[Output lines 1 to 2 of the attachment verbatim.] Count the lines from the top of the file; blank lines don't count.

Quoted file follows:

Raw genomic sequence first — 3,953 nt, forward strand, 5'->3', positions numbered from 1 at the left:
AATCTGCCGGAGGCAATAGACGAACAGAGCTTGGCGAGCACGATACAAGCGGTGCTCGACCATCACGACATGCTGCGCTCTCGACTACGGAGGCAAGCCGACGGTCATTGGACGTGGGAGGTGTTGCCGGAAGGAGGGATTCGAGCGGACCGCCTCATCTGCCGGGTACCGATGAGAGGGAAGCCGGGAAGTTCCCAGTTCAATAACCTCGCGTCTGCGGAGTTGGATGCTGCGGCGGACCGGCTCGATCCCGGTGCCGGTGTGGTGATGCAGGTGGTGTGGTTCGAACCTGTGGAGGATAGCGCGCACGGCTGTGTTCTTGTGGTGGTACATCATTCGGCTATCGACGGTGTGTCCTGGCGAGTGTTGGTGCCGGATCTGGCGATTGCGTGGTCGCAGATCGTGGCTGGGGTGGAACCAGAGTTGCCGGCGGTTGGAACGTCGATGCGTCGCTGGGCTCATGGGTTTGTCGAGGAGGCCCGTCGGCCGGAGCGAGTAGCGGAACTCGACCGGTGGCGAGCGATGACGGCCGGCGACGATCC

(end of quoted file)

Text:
Raw genomic sequence first — 3,953 nt, forward strand, 5'->3', positions numbered from 1 at the left:
AATCTGCCGGAGGCAATAGACGAACAGAGCTTGGCGAGCACGATACAAGCGGTGCTCGACCATCACGACATGCTGCGCTCTCGACTACGGAGGCAAGCCGACGGTCATTGGACGTGGGAGGTGTTGCCGGAAGGAGGGATTCGAGCGGACCGCCTCATCTGCCGGGTACCGATGAGAGGGAAGCCGGGAAGTTCCCAGTTCAATAACCTCGCGTCTGCGGAGTTGGATGCTGCGGCGGACCGGCTCGATCCCGGTGCCGGTGTGGTGATGCAGGTGGTGTGGTTCGAACCTGTGGAGGATAGCGCGCACGGCTGTGTTCTTGTGGTGGTACATCATTCGGCTATCGACGGTGTGTCCTGGCGAGTGTTGGTGCCGGATCTGGCGATTGCGTGGTCGCAGATCGTGGCTGGGGTGGAACCAGAGTTGCCGGCGGTTGGAACGTCGATGCGTCGCTGGGCTCATGGGTTTGTCGAGGAGGCCCGTCGGCCGGAGCGAGTAGCGGAACTCGACCGGTGGCGAGCGATGACGGCCGGCGACGATCC